Apartment vacancy rates edged higher in October in both Edmonton and Calgary according to the fall rental market reports released by Canada Mortgage and Housing Corporation (CMHC).
Alberta’s capital city experienced its first apartment vacancy rate increase since 2009, seeing its rate inch from 1.4 per cent in October 2013, to 1.7 per cent in October of this year. CMHC reports that even though the apartment vacancy rate rose softly, the rate itself is quite low and resulted in a rise in rental prices. The average rent for a two-bedroom apartment in Edmonton in October was $1,227 per month.
Calgary also witnessed an increase in apartment vacancies after declining for four consecutive years. According to CMHC, the vacancy rate was 1.4 per cent in October, up from 1.0 per cent from a year prior. Calgary's average monthly rent for a two-bedroom apartment was $1,322 in October.
The main reason for the rate increases comes down to basic supply and demand. The supply of apartments has been growing faster than the demand for units. In turn, this helped increase the vacancy rate in both cities this year. Although vacancy rates crept higher, they remained below the national average (2.8 per cent) thanks to high levels of migration, rising wages, and a favourable employment environment.
**Article courtesy of Todd Hirsch, Senior Financial Advisor with ATB Financial. Thanks Todd!!
The question is, what does Bill 9 "The Condominium Amendment Property Act" involve? If you're thinking about purchasing a condo or you are currently an owner, this information is for you!
Below you'll find a summary of the key points of the Bill that has yet to be passed.
**All info taken directly from http://www.servicealberta.ca/2166.cfm (Service Alberta)
1. Improve protection for buyers by:
Below you'll find the 2015 RE/MAX Market Outlook Report Video and the report itself.
The value of building permits issued by Alberta’s municipalities rose by $87 million in October to $1.6 billion, according to new figures released by Statistics Canada. The increase from September was due in large part to the rise in the value of residential projects in our province.
After a small drop in September, residential permits rebounded and rose by eight per cent across our province in October. Since 2013, future spending by Alberta’s homebuilders has increased by almost the same amount (seven per cent). The jump in the total value of Alberta’s housing sector can be attributed to sustained demand from new provincial migrants.
Permits for commercial projects picked up in October as well, where the total value of business-related building permits increased by $25 million (or by five per cent). Over the last twelve months, the total value of future construction spending in Alberta has increased by almost six per cent.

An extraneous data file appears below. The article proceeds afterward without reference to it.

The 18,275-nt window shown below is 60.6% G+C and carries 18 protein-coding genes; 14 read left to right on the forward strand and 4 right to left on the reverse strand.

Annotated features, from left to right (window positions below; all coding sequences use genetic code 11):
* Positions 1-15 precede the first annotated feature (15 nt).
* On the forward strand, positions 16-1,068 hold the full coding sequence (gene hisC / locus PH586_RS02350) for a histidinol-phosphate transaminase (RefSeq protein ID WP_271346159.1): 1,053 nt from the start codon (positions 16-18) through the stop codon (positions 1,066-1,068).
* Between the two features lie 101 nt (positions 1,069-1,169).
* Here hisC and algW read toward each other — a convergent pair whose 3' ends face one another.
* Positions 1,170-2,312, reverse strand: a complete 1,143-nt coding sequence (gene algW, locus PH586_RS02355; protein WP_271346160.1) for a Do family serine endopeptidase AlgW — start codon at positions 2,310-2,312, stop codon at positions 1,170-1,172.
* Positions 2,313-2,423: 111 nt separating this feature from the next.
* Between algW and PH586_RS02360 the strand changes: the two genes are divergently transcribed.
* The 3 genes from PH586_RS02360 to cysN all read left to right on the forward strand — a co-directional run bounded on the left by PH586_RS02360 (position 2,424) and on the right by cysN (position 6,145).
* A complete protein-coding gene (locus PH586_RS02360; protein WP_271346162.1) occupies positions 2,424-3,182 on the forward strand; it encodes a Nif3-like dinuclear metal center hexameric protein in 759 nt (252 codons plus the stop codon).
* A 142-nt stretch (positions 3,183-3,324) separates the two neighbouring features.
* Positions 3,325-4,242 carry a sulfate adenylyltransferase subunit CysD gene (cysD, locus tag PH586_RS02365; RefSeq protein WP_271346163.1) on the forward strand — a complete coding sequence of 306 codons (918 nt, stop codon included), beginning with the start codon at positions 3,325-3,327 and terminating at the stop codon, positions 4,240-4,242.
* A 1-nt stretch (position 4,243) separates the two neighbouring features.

Calgary’s housing sector continued to grow at a furious pace which helped lift the value of Alberta’s residential projects higher in October. The total value of housing permits in Alberta’s largest city grew by $44 million (+11 per cent) from September. Meanwhile, Edmonton’s biggest gains were made in the non-residential sector where the total value of commercial permits increased by $72 million (+37 per cent) from one month earlier. Additionally, Edmonton held almost half the value of all non-residential permits issued in our province in October.
** Article courtesy of Todd Hirsch of ATB Financial. Thanks Todd!!
The proliferation of home renovation shows on TV may be an inspiration for some people to remodel their kitchen or add onto the family room. But last summer, it seems Albertans were perhaps spending more time watching TV than actually renovating.
During the months of July, August and September of 2014, the value of renovations to residential properties fell to just under $1.18 billion—the lowest level it’s been in nearly two years and a sharp drop from the $1.6 billion record in the spring. The data were released this morning from Statistics Canada as part of its regular quarterly report on residential investment activity.
Still, the big drop in the third quarter masks a longer term trend towards increased spending on renovations. Over the last ten years, investments on improvements to homes and condos have doubled. And even with the summer slump, total renovation spending over the last complete four quarters is up 19 per cent compared to the previous four quarters.
There could also be some substitution effect taking place in the residential market. That is, rather than renovating their existing home to get that new kitchen or bigger media room, some Albertans may have opted instead to purchase a new home. Construction on new residential properties set close to record highs over the summer. Instead of hiring contractors to rip out walls and flooring—or even trying to do it themselves—it seems some Albertans may have opted simply to move into something new.
**Article courtesy of Todd Hirsch of ATB Financial. Thanks Todd!!